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Tactical Analysis: Chelsea 1 Barcelona 1

Champions League, February 20 2018

An enthralling, exciting but ultimately disappointing Champions League night for Chelsea at Stamford Bridge, as they let slip a deserved lead against the mighty Barcelona in this first-leg tie. Antonio Conte looked like winning the tactical battle when Willian, who had hit both posts during a brilliant first-half display, fired the home side ahead early in the second half. Seemingly endless Barcelona possession led to few precious clear openings, but a pair of individual errors – first from Andreas Christensen, and then Cesar Azpilicueta – allowed Andres Iniesta and Lionel Messi to combine for the equaliser 20 minutes from time. It was the latter’s first Champions League goal against Chelsea.

Analysis: Chelsea

Antonio Conte’s side adopted a 3-4-3 system in attack but spent a large part of the game in their 5-4-1 defensive formation. The superb pressing by N’Golo Kante in the centre of midfield, and a resolute Chelsea defence behind him, closed down Barcelona brilliantly. The depth and quality of their defending made it very hard for the visitors to go forwards and constantly forced them to play back to their centre-backs and goalkeeper, or to try and switch the play from side to side.

The back five, with Victor Moses and Marcos Alonso dropping in alongside the three centre-backs, showed excellent concentration, co-ordination and communication, restricting the space on the inside and limiting the impact of Luis Suarez in particular. Cesar Azpilicueta stood out in this regard, his ability to track and mark Suarez as well as covering the runs of Andres Iniesta at the heart of his team’s defensive solidity. His one mistake unfortunately contributed to the Barcelona equaliser, diving in unsuccessfully to give Iniesta the opportunity to find Lionel Messi after an initial mistake by Andreas Christensen.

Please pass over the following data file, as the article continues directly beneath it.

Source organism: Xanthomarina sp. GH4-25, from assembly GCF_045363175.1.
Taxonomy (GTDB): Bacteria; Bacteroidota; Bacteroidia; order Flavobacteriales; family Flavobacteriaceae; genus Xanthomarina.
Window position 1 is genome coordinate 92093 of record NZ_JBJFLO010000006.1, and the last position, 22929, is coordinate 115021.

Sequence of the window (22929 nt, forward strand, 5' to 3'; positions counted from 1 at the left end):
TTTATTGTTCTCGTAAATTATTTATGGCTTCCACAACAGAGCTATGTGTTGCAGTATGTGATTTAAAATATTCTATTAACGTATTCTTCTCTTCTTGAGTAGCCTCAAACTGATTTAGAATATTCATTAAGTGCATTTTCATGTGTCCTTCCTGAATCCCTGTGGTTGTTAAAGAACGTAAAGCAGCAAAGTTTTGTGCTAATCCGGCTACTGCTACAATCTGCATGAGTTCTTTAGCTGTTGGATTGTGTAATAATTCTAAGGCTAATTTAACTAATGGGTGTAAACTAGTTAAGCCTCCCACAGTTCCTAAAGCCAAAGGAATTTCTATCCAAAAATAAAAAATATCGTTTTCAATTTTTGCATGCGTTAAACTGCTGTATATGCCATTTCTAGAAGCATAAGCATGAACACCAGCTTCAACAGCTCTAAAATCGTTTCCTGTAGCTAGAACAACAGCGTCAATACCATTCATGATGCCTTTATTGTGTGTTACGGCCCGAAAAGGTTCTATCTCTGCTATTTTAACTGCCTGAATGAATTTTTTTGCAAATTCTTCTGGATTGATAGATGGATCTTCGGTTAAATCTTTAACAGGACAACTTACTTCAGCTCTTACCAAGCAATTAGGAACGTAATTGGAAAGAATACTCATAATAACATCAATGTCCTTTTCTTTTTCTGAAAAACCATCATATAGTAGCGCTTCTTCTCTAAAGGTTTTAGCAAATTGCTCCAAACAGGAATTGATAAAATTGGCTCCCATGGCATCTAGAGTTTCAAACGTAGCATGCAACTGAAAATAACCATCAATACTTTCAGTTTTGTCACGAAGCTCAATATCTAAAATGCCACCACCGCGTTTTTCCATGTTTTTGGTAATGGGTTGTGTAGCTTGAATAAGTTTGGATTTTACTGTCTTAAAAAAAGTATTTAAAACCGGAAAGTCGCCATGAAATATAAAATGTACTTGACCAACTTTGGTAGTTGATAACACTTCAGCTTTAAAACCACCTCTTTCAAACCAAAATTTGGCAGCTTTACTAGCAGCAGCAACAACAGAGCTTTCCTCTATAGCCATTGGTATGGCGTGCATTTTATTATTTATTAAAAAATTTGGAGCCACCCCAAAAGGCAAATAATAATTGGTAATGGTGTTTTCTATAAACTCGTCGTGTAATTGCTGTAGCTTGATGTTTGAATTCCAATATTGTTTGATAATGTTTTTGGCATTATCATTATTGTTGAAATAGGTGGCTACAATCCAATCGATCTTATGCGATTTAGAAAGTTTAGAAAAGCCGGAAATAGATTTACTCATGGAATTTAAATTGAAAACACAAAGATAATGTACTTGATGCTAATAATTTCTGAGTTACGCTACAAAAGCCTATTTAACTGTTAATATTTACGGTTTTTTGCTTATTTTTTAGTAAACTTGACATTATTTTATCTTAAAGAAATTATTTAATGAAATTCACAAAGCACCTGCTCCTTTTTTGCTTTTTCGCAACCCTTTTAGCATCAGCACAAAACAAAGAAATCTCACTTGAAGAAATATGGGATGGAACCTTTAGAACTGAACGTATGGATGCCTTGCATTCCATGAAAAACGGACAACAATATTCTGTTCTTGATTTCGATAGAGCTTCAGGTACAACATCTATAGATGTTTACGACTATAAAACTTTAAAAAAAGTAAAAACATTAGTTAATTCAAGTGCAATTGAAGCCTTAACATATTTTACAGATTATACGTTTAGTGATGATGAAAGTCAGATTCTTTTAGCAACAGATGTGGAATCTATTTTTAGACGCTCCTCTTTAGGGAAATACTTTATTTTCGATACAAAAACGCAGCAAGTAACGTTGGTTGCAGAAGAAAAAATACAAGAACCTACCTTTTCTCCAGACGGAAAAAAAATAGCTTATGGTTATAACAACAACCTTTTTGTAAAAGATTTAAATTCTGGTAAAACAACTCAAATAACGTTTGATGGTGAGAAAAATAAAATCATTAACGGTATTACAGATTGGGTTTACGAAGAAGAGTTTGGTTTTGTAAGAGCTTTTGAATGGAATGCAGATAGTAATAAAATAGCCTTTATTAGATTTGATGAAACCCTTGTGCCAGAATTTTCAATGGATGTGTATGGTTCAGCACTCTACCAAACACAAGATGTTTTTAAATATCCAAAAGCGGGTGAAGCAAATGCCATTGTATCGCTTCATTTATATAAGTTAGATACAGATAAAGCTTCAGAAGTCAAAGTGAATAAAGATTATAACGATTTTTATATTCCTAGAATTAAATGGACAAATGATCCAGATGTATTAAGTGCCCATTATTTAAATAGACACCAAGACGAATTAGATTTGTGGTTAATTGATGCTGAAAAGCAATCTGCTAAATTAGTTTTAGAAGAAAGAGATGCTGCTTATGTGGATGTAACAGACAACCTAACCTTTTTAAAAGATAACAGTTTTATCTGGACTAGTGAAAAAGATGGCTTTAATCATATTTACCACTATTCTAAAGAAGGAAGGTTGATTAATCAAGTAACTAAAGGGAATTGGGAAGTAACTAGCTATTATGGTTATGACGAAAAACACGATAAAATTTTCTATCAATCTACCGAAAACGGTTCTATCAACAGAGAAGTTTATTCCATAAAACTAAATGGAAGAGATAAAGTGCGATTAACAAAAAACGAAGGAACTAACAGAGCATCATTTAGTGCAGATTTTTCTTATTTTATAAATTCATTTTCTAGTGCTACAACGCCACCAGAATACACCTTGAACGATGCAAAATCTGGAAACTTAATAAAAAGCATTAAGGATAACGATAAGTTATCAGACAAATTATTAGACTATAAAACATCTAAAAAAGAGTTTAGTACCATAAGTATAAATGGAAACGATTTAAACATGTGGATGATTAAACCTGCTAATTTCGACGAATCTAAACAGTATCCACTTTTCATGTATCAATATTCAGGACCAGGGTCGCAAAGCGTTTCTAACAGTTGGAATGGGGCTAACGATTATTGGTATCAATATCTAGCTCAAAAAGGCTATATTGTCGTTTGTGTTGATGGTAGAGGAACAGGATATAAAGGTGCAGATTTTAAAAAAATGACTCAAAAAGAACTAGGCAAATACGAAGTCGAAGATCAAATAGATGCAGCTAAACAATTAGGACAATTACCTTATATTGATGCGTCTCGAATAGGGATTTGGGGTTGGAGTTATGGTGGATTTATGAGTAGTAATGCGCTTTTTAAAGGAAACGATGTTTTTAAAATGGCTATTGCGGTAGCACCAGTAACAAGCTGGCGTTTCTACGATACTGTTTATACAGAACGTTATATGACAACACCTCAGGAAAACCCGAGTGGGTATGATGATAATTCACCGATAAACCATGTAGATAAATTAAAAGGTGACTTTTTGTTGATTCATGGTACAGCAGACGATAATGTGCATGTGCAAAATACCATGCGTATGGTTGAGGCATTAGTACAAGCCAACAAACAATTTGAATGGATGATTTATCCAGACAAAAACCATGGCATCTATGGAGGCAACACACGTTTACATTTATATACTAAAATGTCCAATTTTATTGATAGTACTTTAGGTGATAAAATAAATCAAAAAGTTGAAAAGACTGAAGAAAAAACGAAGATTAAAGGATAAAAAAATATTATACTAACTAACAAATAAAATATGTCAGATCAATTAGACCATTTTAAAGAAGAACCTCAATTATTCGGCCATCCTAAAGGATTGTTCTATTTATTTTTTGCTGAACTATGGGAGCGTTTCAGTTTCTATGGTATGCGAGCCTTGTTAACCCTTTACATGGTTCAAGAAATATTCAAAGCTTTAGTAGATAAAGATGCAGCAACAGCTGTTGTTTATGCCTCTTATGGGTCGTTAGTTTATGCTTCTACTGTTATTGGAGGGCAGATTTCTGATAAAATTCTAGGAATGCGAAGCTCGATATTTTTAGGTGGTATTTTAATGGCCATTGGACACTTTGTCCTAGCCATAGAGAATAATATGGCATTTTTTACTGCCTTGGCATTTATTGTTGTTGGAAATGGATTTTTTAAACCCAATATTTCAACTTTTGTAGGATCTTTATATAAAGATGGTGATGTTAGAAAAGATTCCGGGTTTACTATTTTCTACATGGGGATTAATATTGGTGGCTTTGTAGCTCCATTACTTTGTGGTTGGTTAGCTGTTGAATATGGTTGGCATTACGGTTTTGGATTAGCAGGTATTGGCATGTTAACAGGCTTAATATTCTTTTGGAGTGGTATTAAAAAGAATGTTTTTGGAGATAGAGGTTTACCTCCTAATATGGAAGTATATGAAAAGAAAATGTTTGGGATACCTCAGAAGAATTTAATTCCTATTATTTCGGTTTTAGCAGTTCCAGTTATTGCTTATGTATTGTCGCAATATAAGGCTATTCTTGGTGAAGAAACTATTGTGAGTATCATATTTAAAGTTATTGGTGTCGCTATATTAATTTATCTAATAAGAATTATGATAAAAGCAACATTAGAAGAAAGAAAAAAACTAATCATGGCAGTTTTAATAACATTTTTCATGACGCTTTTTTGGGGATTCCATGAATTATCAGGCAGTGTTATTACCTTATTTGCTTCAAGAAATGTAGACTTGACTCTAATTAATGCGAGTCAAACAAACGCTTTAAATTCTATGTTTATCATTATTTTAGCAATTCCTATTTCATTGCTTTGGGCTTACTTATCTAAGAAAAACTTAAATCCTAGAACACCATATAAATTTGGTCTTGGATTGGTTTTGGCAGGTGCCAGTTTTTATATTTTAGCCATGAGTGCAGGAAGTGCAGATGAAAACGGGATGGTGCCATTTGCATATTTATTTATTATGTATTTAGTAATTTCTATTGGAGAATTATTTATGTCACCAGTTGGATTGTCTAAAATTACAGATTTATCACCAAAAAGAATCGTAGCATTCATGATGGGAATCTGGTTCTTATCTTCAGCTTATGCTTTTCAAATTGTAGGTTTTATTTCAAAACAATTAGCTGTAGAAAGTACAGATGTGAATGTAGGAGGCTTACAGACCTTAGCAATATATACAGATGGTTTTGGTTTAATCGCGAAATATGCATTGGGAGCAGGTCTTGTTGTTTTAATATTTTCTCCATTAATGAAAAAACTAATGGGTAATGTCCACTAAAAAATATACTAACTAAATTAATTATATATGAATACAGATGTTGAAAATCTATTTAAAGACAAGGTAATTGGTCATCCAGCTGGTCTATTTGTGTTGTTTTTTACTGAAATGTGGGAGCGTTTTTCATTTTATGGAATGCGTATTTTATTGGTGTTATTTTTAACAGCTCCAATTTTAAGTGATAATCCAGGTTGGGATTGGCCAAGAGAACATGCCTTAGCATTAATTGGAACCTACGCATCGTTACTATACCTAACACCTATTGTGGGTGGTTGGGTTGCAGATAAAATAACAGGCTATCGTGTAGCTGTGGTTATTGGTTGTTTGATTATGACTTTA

Going forward, Chelsea favoured combination play and almost tried to play Barcelona at their own game in playing out from the back. The midfielders, in particular Cesc Fabregas, took up intelligent positions and constantly provided outlets for Thibaut Courtois and the back three, while Eden Hazard regularly dropped back to offer extra support too. Victor Moses struggled to make any serious impact in his one-on-ones against Jordi Alba, but both Pedro and Willian – who hit the post twice before firing the hosts ahead – carried a genuine threat against flimsy marking in the penalty area. The visitors also suffered at set-pieces – most evidently with the corner that led to the goal, when Hazard found Willian in acres of space to drill home from the edge of the area.

Their counter-attacking tactics were simple: direct passes into the forward line or short passes to a nearby teammate in space who would then look to drive forward. Willian carried the greatest threat here too, although Barcelona mainly dealt well with these situations.

To read the complete match analysis, visit our friends at THE COACHES' VOICE for the story/breakdown of the match.
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